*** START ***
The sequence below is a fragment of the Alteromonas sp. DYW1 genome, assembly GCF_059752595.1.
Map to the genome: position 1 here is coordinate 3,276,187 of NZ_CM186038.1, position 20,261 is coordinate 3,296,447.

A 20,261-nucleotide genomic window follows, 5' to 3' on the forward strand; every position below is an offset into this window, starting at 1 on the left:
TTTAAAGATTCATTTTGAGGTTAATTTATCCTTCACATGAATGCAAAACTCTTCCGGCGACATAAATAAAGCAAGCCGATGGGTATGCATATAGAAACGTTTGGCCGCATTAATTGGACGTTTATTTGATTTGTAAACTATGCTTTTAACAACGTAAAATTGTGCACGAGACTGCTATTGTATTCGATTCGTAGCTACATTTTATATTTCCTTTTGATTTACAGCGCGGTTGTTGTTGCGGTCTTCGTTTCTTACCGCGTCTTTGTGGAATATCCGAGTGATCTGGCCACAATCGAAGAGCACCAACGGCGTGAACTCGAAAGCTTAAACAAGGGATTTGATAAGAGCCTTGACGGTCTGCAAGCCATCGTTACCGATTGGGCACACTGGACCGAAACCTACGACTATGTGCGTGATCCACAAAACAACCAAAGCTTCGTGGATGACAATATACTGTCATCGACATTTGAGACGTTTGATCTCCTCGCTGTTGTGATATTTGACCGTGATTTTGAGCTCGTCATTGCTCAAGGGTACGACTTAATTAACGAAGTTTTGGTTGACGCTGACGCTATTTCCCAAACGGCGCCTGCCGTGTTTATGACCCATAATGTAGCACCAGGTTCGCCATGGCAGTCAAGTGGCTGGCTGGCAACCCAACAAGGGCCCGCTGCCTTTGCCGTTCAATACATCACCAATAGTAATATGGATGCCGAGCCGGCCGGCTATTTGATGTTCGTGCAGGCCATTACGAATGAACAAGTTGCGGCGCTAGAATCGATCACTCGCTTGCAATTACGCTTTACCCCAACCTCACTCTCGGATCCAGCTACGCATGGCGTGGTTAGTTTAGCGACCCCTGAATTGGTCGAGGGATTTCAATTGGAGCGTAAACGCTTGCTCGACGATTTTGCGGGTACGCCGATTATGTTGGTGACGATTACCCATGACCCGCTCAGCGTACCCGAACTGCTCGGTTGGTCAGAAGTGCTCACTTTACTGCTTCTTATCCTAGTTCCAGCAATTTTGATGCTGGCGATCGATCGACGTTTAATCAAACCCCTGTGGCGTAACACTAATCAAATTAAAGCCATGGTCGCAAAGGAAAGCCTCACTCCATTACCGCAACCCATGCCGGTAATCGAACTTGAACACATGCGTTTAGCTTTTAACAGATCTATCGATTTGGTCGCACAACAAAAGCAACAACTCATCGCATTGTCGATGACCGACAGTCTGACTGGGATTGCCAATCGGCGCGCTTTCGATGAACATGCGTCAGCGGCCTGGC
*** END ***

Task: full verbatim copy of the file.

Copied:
The sequence below is a fragment of the Alteromonas sp. DYW1 genome, assembly GCF_059752595.1.
Map to the genome: position 1 here is coordinate 3,276,187 of NZ_CM186038.1, position 20,261 is coordinate 3,296,447.

A 20,261-nucleotide genomic window follows, 5' to 3' on the forward strand; every position below is an offset into this window, starting at 1 on the left:
TTTAAAGATTCATTTTGAGGTTAATTTATCCTTCACATGAATGCAAAACTCTTCCGGCGACATAAATAAAGCAAGCCGATGGGTATGCATATAGAAACGTTTGGCCGCATTAATTGGACGTTTATTTGATTTGTAAACTATGCTTTTAACAACGTAAAATTGTGCACGAGACTGCTATTGTATTCGATTCGTAGCTACATTTTATATTTCCTTTTGATTTACAGCGCGGTTGTTGTTGCGGTCTTCGTTTCTTACCGCGTCTTTGTGGAATATCCGAGTGATCTGGCCACAATCGAAGAGCACCAACGGCGTGAACTCGAAAGCTTAAACAAGGGATTTGATAAGAGCCTTGACGGTCTGCAAGCCATCGTTACCGATTGGGCACACTGGACCGAAACCTACGACTATGTGCGTGATCCACAAAACAACCAAAGCTTCGTGGATGACAATATACTGTCATCGACATTTGAGACGTTTGATCTCCTCGCTGTTGTGATATTTGACCGTGATTTTGAGCTCGTCATTGCTCAAGGGTACGACTTAATTAACGAAGTTTTGGTTGACGCTGACGCTATTTCCCAAACGGCGCCTGCCGTGTTTATGACCCATAATGTAGCACCAGGTTCGCCATGGCAGTCAAGTGGCTGGCTGGCAACCCAACAAGGGCCCGCTGCCTTTGCCGTTCAATACATCACCAATAGTAATATGGATGCCGAGCCGGCCGGCTATTTGATGTTCGTGCAGGCCATTACGAATGAACAAGTTGCGGCGCTAGAATCGATCACTCGCTTGCAATTACGCTTTACCCCAACCTCACTCTCGGATCCAGCTACGCATGGCGTGGTTAGTTTAGCGACCCCTGAATTGGTCGAGGGATTTCAATTGGAGCGTAAACGCTTGCTCGACGATTTTGCGGGTACGCCGATTATGTTGGTGACGATTACCCATGACCCGCTCAGCGTACCCGAACTGCTCGGTTGGTCAGAAGTGCTCACTTTACTGCTTCTTATCCTAGTTCCAGCAATTTTGATGCTGGCGATCGATCGACGTTTAATCAAACCCCTGTGGCGTAACACTAATCAAATTAAAGCCATGGTCGCAAAGGAAAGCCTCACTCCATTACCGCAACCCATGCCGGTAATCGAACTTGAACACATGCGTTTAGCTTTTAACAGATCTATCGATTTGGTCGCACAACAAAAGCAACAACTCATCGCATTGTCGATGACCGACAGTCTGACTGGGATTGCCAATCGGCGCGCTTTCGATGAACATGCGTCAGCGGCCTGGC